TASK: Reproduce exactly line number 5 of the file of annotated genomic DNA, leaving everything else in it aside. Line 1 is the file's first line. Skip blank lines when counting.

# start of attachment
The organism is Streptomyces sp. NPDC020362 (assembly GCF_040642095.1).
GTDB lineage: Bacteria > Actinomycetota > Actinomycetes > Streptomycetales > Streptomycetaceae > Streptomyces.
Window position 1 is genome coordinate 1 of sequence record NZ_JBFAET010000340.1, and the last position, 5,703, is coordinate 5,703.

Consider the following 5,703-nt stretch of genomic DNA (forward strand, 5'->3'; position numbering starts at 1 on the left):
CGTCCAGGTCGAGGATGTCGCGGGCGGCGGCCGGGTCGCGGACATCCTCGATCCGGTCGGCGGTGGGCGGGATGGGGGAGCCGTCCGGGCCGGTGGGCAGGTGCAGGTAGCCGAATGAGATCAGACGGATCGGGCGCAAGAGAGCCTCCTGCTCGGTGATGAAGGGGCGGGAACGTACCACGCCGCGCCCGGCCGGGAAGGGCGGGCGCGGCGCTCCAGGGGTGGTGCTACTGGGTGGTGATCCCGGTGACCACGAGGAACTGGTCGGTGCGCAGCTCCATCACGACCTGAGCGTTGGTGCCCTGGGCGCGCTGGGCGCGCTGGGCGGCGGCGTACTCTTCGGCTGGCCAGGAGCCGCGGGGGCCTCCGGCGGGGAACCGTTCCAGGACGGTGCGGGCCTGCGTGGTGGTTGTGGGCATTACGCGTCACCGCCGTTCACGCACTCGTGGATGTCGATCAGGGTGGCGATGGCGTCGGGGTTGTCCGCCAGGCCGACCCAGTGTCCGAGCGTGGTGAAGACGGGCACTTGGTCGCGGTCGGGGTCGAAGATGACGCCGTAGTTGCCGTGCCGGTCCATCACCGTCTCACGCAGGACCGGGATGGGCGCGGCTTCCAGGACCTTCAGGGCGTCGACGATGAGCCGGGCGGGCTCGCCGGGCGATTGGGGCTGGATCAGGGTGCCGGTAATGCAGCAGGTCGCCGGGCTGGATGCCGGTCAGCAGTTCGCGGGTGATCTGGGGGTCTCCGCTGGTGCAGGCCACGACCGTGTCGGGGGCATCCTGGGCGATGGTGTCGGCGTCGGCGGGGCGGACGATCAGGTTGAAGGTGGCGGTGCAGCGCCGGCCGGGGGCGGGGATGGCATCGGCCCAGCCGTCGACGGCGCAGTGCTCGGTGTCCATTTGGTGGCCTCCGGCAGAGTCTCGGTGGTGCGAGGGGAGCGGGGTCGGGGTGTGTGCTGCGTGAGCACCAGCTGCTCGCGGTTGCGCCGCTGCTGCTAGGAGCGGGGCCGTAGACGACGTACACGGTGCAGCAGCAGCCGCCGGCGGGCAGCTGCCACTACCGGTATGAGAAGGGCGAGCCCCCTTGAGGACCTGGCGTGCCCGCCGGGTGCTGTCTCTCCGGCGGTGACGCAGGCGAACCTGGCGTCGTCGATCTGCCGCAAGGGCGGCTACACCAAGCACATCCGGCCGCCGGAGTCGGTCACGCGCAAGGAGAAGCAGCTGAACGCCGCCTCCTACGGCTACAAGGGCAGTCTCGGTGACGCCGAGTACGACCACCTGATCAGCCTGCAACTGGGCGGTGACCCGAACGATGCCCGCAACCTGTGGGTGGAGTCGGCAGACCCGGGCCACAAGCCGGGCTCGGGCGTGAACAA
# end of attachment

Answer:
CGTCCAGGTCGAGGATGTCGCGGGCGGCGGCCGGGTCGCGGACATCCTCGATCCGGTCGGCGGTGGGCGGGATGGGGGAGCCGTCCGGGCCGGTGGGCAGGTGCAGGTAGCCGAATGAGATCAGACGGATCGGGCGCAAGAGAGCCTCCTGCTCGGTGATGAAGGGGCGGGAACGTACCACGCCGCGCCCGGCCGGGAAGGGCGGGCGCGGCGCTCCAGGGGTGGTGCTACTGGGTGGTGATCCCGGTGACCACGAGGAACTGGTCGGTGCGCAGCTCCATCACGACCTGAGCGTTGGTGCCCTGGGCGCGCTGGGCGCGCTGGGCGGCGGCGTACTCTTCGGCTGGCCAGGAGCCGCGGGGGCCTCCGGCGGGGAACCGTTCCAGGACGGTGCGGGCCTGCGTGGTGGTTGTGGGCATTACGCGTCACCGCCGTTCACGCACTCGTGGATGTCGATCAGGGTGGCGATGGCGTCGGGGTTGTCCGCCAGGCCGACCCAGTGTCCGAGCGTGGTGAAGACGGGCACTTGGTCGCGGTCGGGGTCGAAGATGACGCCGTAGTTGCCGTGCCGGTCCATCACCGTCTCACGCAGGACCGGGATGGGCGCGGCTTCCAGGACCTTCAGGGCGTCGACGATGAGCCGGGCGGGCTCGCCGGGCGATTGGGGCTGGATCAGGGTGCCGGTAATGCAGCAGGTCGCCGGGCTGGATGCCGGTCAGCAGTTCGCGGGTGATCTGGGGGTCTCCGCTGGTGCAGGCCACGACCGTGTCGGGGGCATCCTGGGCGATGGTGTCGGCGTCGGCGGGGCGGACGATCAGGTTGAAGGTGGCGGTGCAGCGCCGGCCGGGGGCGGGGATGGCATCGGCCCAGCCGTCGACGGCGCAGTGCTCGGTGTCCATTTGGTGGCCTCCGGCAGAGTCTCGGTGGTGCGAGGGGAGCGGGGTCGGGGTGTGTGCTGCGTGAGCACCAGCTGCTCGCGGTTGCGCCGCTGCTGCTAGGAGCGGGGCCGTAGACGACGTACACGGTGCAGCAGCAGCCGCCGGCGGGCAGCTGCCACTACCGGTATGAGAAGGGCGAGCCCCCTTGAGGACCTGGCGTGCCCGCCGGGTGCTGTCTCTCCGGCGGTGACGCAGGCGAACCTGGCGTCGTCGATCTGCCGCAAGGGCGGCTACACCAAGCACATCCGGCCGCCGGAGTCGGTCACGCGCAAGGAGAAGCAGCTGAACGCCGCCTCCTACGGCTACAAGGGCAGTCTCGGTGACGCCGAGTACGACCACCTGATCAGCCTGCAACTGGGCGGTGACCCGAACGATGCCCGCAACCTGTGGGTGGAGTCGGCAGACCCGGGCCACAAGCCGGGCTCGGGCGTGAACAA